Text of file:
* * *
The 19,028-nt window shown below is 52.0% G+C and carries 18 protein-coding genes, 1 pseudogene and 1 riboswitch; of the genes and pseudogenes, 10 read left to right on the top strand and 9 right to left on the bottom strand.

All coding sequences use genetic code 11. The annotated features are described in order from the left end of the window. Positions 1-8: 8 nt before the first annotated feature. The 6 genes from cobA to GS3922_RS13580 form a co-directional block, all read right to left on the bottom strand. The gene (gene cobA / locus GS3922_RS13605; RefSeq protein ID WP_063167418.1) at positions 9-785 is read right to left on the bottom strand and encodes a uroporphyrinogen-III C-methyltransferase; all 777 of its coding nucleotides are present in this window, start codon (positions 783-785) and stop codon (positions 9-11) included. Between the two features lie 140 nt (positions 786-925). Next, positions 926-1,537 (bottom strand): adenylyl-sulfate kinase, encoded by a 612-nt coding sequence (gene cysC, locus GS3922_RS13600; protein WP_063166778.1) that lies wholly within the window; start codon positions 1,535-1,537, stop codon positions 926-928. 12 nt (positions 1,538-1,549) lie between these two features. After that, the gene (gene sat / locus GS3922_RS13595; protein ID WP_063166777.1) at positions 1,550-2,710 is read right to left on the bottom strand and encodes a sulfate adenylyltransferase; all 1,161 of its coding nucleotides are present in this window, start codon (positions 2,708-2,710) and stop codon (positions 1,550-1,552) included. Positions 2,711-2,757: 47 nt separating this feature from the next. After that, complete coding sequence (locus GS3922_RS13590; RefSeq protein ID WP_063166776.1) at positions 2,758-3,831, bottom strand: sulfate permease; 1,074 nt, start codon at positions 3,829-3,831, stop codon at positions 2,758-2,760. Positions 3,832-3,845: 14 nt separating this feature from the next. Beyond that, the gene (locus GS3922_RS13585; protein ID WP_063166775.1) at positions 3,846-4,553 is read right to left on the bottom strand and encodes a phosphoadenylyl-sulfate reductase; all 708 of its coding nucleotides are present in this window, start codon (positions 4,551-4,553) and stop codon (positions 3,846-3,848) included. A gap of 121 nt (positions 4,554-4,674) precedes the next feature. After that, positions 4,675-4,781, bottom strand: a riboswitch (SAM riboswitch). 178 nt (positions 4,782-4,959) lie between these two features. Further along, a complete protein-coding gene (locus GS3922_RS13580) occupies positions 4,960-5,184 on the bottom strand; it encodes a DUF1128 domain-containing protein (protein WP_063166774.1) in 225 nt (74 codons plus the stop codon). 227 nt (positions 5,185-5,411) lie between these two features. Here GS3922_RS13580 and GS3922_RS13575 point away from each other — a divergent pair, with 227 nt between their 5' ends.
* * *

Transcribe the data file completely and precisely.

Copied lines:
The 19,028-nt window shown below is 52.0% G+C and carries 18 protein-coding genes, 1 pseudogene and 1 riboswitch; of the genes and pseudogenes, 10 read left to right on the top strand and 9 right to left on the bottom strand.

All coding sequences use genetic code 11. The annotated features are described in order from the left end of the window. Positions 1-8: 8 nt before the first annotated feature. The 6 genes from cobA to GS3922_RS13580 form a co-directional block, all read right to left on the bottom strand. The gene (gene cobA / locus GS3922_RS13605; RefSeq protein ID WP_063167418.1) at positions 9-785 is read right to left on the bottom strand and encodes a uroporphyrinogen-III C-methyltransferase; all 777 of its coding nucleotides are present in this window, start codon (positions 783-785) and stop codon (positions 9-11) included. Between the two features lie 140 nt (positions 786-925). Next, positions 926-1,537 (bottom strand): adenylyl-sulfate kinase, encoded by a 612-nt coding sequence (gene cysC, locus GS3922_RS13600; protein WP_063166778.1) that lies wholly within the window; start codon positions 1,535-1,537, stop codon positions 926-928. 12 nt (positions 1,538-1,549) lie between these two features. After that, the gene (gene sat / locus GS3922_RS13595; protein ID WP_063166777.1) at positions 1,550-2,710 is read right to left on the bottom strand and encodes a sulfate adenylyltransferase; all 1,161 of its coding nucleotides are present in this window, start codon (positions 2,708-2,710) and stop codon (positions 1,550-1,552) included. Positions 2,711-2,757: 47 nt separating this feature from the next. After that, complete coding sequence (locus GS3922_RS13590; RefSeq protein ID WP_063166776.1) at positions 2,758-3,831, bottom strand: sulfate permease; 1,074 nt, start codon at positions 3,829-3,831, stop codon at positions 2,758-2,760. Positions 3,832-3,845: 14 nt separating this feature from the next. Beyond that, the gene (locus GS3922_RS13585; protein ID WP_063166775.1) at positions 3,846-4,553 is read right to left on the bottom strand and encodes a phosphoadenylyl-sulfate reductase; all 708 of its coding nucleotides are present in this window, start codon (positions 4,551-4,553) and stop codon (positions 3,846-3,848) included. A gap of 121 nt (positions 4,554-4,674) precedes the next feature. After that, positions 4,675-4,781, bottom strand: a riboswitch (SAM riboswitch). 178 nt (positions 4,782-4,959) lie between these two features. Further along, a complete protein-coding gene (locus GS3922_RS13580) occupies positions 4,960-5,184 on the bottom strand; it encodes a DUF1128 domain-containing protein (protein WP_063166774.1) in 225 nt (74 codons plus the stop codon). 227 nt (positions 5,185-5,411) lie between these two features. Here GS3922_RS13580 and GS3922_RS13575 point away from each other — a divergent pair, with 227 nt between their 5' ends.